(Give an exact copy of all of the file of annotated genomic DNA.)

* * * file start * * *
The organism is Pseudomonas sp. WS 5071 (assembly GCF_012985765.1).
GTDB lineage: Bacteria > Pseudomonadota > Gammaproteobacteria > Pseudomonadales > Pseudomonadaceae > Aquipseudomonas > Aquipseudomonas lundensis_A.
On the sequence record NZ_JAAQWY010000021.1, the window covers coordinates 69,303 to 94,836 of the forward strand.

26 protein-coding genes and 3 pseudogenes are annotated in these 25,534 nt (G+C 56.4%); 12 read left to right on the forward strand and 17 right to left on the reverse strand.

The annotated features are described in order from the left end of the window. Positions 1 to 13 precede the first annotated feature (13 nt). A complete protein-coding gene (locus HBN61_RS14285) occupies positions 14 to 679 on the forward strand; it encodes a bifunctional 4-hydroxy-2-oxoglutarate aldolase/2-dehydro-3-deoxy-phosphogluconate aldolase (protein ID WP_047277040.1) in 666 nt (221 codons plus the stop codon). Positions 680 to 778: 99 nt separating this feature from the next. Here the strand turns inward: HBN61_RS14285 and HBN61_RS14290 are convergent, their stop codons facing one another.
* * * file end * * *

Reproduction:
The organism is Pseudomonas sp. WS 5071 (assembly GCF_012985765.1).
GTDB lineage: Bacteria > Pseudomonadota > Gammaproteobacteria > Pseudomonadales > Pseudomonadaceae > Aquipseudomonas > Aquipseudomonas lundensis_A.
On the sequence record NZ_JAAQWY010000021.1, the window covers coordinates 69,303 to 94,836 of the forward strand.

26 protein-coding genes and 3 pseudogenes are annotated in these 25,534 nt (G+C 56.4%); 12 read left to right on the forward strand and 17 right to left on the reverse strand.

The annotated features are described in order from the left end of the window. Positions 1 to 13 precede the first annotated feature (13 nt). A complete protein-coding gene (locus HBN61_RS14285) occupies positions 14 to 679 on the forward strand; it encodes a bifunctional 4-hydroxy-2-oxoglutarate aldolase/2-dehydro-3-deoxy-phosphogluconate aldolase (protein ID WP_047277040.1) in 666 nt (221 codons plus the stop codon). Positions 680 to 778: 99 nt separating this feature from the next. Here the strand turns inward: HBN61_RS14285 and HBN61_RS14290 are convergent, their stop codons facing one another.